<SOUP version="1.1"><vcon cmd="data" id="1908742553" length="1318"/></SOUP>\x00{ "Version": "1.0.0", "Method": "get", "IPCam": { "DeviceInfo": { "FWVersion": "2.5.47.0", "Model": "P2", "ID": "F3811580470229", "OEMNumber": "391807", "FWMagic": "SlVBTiBBSzM5MThFVjIwMCBQWC1YLUEgRklSTVdBUkUgQ09QWVJJR0hUIEJZIEpVQU4=" }, "ModeSetting": { "AudioEnabled": true, "SceneMode": "auto", "Definition": "BD", "ConvenientSetting": "outside", "IRCutFilterMode": "auto" }, "AlarmSetting": { "MotionDetection": { "Enabled": true, "SensitivityLevel": "low" }, "MessagePushSchedule": [ { "Weekday": "0,1,2,3,4,5,6", "BeginTime": "00:00:00", "EndTime": "23:59:59", "id": 0 } ], "MessagePushEnabled": true, "ScheduleSupport": true }, "SystemOperation": { "TimeSync": { "LocalTime": "", "UTCTime": "1560696269", "TimeZone": -300 }, "DaylightSavingTime": { "Week": [ { }, { } ] } }, "PromptSounds": { "Enabled": true, "Type": "portuguese", "TypeOption": [ "chinese", "english", "german", "russian", "korean", "spanish", "portuguese" ] }, "ChannelStatus": [ { } ], "ChannelInfo": [ { "Channel": 0, "Model": "", "Version": "" } ], "ledPwm": { "channelInfo": [ ] }, "TfcardManager": { "Operation": "format", "Status": "no_tfcard", "ScheduleSupport": false }, "OsscloudSetting": { }, "WirelessManager": { }, "ptzManager": { } }, "CapabilitySet": { }, "Authorization": { "Verify": "", "username": "admin", "password": "" } }

And guess what’s inside the FWMagic?

JUAN AK3918EV200 PX-X-A FIRMWARE COPYRIGHT BY JUAN

So let’s skip to the interesting part: Getting the video. That’s done by setting up a video channel.

Setting up the video channel

That’s pretty simple tough, after authenticating in the channel you can just send:

<SOUP version="1.0"><streamreq ch="vin0" stream="stream0" opt="start"/></SOUP>

The camera should answer with the following payload and start streaming:

<SOUP version="1.0"><streamreq ch="vin0" stream="stream0" opt="start" cam_des="P2"/></SOUP>

It worth notice that it streams in LTCP format, so we need to unpack it as well.

Some of the packets start with a UOS mark which I’m not really sure what it is, but if we just skip that 4 bytes with UOS everything should be great. So here is a python script that outputs to a file:

#!/usr/bin/env python


import socket, struct, os, binascii

UOS = "\xFFUOS"

HOST = '10.10.5.123'     # Endereco IP do Servidor
PORT = 64444            # Porta que o Servidor esta
tcp = socket.socket(socket.AF_INET, socket.SOCK_STREAM)
dest = (HOST, PORT)
print "Connecting to %s:%s" %dest
tcp.connect(dest)
print "Connected"

def ReadNBytes(n):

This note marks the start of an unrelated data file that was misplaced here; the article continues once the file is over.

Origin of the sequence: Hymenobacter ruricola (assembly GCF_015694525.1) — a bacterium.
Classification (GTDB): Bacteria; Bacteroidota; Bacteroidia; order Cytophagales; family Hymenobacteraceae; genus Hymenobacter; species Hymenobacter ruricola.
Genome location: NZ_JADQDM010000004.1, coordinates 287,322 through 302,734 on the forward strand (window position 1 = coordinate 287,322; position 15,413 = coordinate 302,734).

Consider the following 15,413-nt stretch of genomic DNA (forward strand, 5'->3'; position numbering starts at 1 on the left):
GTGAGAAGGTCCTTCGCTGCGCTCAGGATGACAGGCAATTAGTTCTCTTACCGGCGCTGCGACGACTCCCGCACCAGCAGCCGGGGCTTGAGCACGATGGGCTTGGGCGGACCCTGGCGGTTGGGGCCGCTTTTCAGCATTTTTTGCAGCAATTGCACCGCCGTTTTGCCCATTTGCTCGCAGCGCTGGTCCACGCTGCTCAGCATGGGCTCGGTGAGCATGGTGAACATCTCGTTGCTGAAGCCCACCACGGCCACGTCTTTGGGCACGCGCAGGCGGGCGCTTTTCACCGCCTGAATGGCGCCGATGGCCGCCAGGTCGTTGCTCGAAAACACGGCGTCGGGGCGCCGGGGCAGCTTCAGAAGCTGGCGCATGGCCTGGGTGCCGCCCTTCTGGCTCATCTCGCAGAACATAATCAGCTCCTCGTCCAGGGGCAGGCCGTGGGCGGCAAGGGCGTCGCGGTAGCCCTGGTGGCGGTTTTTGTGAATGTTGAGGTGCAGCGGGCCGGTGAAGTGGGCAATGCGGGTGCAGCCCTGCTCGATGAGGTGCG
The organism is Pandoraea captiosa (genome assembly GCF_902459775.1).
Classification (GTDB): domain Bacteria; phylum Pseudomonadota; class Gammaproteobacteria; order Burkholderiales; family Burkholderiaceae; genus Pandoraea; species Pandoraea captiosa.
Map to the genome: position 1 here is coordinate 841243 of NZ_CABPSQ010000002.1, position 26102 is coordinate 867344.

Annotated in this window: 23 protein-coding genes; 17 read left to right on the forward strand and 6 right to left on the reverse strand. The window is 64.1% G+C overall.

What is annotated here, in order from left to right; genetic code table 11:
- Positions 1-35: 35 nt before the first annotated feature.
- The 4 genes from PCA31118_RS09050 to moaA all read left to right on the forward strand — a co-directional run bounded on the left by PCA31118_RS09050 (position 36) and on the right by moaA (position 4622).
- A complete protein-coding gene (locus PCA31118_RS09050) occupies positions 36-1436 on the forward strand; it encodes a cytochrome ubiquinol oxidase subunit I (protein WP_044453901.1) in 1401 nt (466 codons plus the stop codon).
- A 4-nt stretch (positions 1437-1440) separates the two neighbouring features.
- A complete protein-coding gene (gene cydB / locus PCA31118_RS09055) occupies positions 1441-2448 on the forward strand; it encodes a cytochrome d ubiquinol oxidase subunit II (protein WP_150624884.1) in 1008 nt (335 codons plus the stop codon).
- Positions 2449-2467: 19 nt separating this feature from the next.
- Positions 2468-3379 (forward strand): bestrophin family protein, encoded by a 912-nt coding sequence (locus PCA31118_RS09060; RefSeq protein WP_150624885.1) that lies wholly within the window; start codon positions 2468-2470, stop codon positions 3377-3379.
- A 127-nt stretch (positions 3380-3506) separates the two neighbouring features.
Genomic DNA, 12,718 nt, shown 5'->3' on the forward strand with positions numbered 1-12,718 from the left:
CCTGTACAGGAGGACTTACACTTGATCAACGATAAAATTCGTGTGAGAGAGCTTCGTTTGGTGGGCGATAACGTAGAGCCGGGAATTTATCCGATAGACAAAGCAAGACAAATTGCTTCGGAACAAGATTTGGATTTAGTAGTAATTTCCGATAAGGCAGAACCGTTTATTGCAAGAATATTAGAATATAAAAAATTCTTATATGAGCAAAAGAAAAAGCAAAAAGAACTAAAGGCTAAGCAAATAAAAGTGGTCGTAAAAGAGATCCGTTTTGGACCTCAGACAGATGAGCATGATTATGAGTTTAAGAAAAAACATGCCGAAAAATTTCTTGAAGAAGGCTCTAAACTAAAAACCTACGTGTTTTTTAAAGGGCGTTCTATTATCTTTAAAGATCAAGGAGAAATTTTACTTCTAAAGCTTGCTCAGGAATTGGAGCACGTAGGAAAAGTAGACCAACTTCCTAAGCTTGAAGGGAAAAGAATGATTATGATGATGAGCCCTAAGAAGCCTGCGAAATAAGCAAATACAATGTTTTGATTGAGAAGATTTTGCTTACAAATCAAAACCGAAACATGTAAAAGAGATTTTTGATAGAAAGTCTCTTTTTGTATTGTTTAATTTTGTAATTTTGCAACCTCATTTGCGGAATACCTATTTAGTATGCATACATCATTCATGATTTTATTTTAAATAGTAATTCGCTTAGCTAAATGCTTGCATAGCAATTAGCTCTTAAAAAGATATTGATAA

buff = ""
  while len(buff) != n:
    buff += tcp.recv(n-len(buff))

  return buff

def ReadPacket():
  o = tcp.recv(8)
  if not o[:4] == "LTCP":
    print "Packet not LTCP"
    exit(1)
  s = struct.unpack(">I", o[4:])[0]
  data = ReadNBytes(s)
  return data

def SendPacket(data):
  print ">>>> Sending %s" %data
  s = struct.pack(">I", len(data))
  data = "LTCP" + s + data
  tcp.send(data)


SendPacket('<SOUP version="1.0"><auth usr="admin" psw="admin" eseeid="" nat="symmetric" client="" imei="" isp="" buddleid=""/></SOUP>\x00')

d = ReadPacket()
print "Received %s: "%d

SendPacket('<SOUP version="1.0"><streamreq ch="vin0" stream="stream0" opt="start"/></SOUP>\x00')

d = ReadPacket()
print "<<<< Received %s: "%d

f264 = open("test.264", "wb")

print "Receiving"
while True:
  d = ReadPacket()
  if d[:4] == UOS:
    d = d[4:]
  f264.write(d)

f264.close()

Then ffplay should be able to open it:

H264 Stream Video

Also a variant of that script that works in pipe:

#!/usr/bin/env python


import socket, struct, os, binascii, sys

UOS = "\xFFUOS"

HOST = '10.10.5.123'     # Endereco IP do Servidor
PORT = 64444            # Porta que o Servidor esta
tcp = socket.socket(socket.AF_INET, socket.SOCK_STREAM)
dest = (HOST, PORT)
tcp.connect(dest)

def ReadNBytes(n):
  buff = ""
  while len(buff) != n:
    buff += tcp.recv(n-len(buff))

  return buff

def ReadPacket():
  o = tcp.recv(8)
  if not o[:4] == "LTCP":
    exit(1)
  s = struct.unpack(">I", o[4:])[0]
  data = ReadNBytes(s)
  return data

def SendPacket(data):
  s = struct.pack(">I", len(data))
  data = "LTCP" + s + data
  tcp.send(data)


SendPacket('<SOUP version="1.0"><auth usr="admin" psw="admin" eseeid="" nat="symmetric" client="" imei="" isp="" buddleid=""/></SOUP>\x00')
ReadPacket()
SendPacket('<SOUP version="1.0"><streamreq ch="vin0" stream="stream0" opt="start"/></SOUP>\x00')
ReadPacket()

# print "Receiving"
while True:
  d = ReadPacket()
  if d[:4] == UOS:
    d = d[4:]
  sys.stdout.write(d)
  sys.stdout.flush()

Which can be ran like this:

python receive-stream.py | ffplay -f h264 -

After all of that I have no clue what would make someone create such horrible protocol for a commercial product. Why not just follow standards? The AK3918 SDK has a RTSP example which a nice configuration page. What the HELL was the developer was thinking when doing that? Obfuscating stuff? I’m pretty sure he failed in that too. And the bad thing is that I saw few bunch of cameras that uses the same protocol.

The next post here will be about Cameras / DVR from the Brazillian company Intelbras (https://www.intelbras.com/pt-br/) which claims to have a own proprietary protocol named Intelbras-1 (Spoiler alert: is not theirs).

See you next time!